Last week, we mentioned that Schwartz Media president Tadd Schwartz would be presenting at a Social Media Week Miami panel, discussion social media practices in the workplaces. Don’t worry if you missed — we’ve got you covered.
In an era where employees use social media for all sorts of reasons, including personal, professional and as a mean to leverage their presence in the digital media world, there has to be guidelines to using social media the ‘right’ way. Many companies enforce a strong social media policy, while others choose to trust their employee’s judgment.
Developing and implementing an effective social media policy should follow these two suggestions:
First, employers and employees must be careful with the words they use and the context in which they use them. Make sure to be specific, clear and simple.
In the case of social media for PR firms like ours, employees are encouraged to use their platforms to spread the word about news and as a platform to communicate with the media. It is of high importance that employees are concise and clear. One way to gain credibility with the outside world in social media is by being transparent and honest about your posts, so think twice before saying what you want to say and how you want to say it.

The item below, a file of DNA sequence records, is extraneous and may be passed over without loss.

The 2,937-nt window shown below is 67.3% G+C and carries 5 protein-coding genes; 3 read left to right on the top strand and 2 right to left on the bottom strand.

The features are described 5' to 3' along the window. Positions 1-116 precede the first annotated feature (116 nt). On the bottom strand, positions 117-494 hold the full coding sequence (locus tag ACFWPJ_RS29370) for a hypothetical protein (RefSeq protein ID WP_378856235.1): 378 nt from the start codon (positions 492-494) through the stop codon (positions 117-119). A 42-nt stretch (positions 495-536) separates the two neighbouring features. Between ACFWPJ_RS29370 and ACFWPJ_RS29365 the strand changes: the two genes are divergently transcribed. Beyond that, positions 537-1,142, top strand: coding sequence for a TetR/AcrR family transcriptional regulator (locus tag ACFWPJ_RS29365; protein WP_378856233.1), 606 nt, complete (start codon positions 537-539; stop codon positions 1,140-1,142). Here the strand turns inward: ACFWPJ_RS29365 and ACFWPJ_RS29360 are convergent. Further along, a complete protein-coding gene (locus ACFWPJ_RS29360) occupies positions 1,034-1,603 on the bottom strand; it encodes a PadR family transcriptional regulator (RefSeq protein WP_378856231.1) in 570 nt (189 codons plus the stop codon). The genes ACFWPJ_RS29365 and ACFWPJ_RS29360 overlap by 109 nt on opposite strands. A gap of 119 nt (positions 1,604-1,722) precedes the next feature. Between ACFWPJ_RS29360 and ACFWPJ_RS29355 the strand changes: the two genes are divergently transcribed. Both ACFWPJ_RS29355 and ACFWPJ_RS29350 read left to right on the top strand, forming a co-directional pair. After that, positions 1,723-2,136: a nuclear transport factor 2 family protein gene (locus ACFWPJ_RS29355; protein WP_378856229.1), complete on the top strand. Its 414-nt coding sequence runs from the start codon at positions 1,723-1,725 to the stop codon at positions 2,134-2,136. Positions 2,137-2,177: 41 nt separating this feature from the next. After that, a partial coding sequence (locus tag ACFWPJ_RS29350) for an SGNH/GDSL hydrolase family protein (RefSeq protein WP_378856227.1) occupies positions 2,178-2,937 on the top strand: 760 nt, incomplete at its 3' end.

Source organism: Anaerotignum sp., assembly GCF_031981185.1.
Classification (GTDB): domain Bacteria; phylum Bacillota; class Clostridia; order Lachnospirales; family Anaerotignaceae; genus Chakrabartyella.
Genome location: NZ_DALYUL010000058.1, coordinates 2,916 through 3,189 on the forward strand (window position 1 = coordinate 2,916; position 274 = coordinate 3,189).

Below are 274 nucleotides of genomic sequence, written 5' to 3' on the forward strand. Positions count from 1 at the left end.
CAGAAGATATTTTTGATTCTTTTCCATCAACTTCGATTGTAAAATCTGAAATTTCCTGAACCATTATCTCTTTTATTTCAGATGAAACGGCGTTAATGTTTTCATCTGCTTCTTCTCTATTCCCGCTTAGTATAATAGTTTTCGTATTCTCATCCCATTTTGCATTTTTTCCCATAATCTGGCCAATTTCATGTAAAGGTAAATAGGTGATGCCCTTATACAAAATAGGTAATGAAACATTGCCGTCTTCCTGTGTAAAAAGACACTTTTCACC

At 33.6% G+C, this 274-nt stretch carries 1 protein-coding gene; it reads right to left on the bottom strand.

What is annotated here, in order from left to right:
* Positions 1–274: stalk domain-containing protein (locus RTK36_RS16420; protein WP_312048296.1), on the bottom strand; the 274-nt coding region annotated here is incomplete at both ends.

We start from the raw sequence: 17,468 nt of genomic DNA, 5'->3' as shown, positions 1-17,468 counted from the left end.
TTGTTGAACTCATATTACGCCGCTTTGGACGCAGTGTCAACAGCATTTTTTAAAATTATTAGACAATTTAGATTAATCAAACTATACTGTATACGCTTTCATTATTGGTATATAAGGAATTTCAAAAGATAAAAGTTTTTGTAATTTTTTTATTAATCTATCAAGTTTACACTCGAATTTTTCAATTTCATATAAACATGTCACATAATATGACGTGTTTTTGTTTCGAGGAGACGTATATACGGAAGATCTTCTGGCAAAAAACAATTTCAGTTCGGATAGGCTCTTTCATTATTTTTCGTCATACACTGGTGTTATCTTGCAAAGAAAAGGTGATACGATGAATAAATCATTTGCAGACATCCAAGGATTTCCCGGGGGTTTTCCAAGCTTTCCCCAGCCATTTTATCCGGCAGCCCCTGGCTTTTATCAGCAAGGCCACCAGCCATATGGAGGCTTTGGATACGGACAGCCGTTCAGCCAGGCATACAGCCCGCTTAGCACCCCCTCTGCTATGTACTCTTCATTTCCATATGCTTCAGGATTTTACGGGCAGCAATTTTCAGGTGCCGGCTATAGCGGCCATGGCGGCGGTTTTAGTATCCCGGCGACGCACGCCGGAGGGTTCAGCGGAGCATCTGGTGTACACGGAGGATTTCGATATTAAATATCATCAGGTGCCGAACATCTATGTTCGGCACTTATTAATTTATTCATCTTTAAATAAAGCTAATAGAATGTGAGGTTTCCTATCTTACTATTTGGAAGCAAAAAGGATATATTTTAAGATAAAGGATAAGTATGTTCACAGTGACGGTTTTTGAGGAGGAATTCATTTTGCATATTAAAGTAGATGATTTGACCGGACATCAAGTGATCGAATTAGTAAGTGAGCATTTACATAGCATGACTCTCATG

Second, social media policies should be centered on respect. Think about your most conservative client before you submit any information and ask yourself: would they find this acceptable or be offended by it? If what you are about to post is acceptable and does not offend, then go ahead and send it out. A good rule of thumb to live by is that if you wouldn’t say it in front of grandma, then don’t say it on social media.
It never hurts to provide guidelines and train staff to use social media in a way that benefits the employer.
On a side note: Efficiency.
Social media can be a valuable tool, but it can also be a major distraction for employees who overuse it at work. The use of social media is inevitable; a total blackout would create tension in the workplace, but use should be limited. Make it clear to employees that although they have the freedom to use social media while in the office, they have to balance other tasks and meet expectations.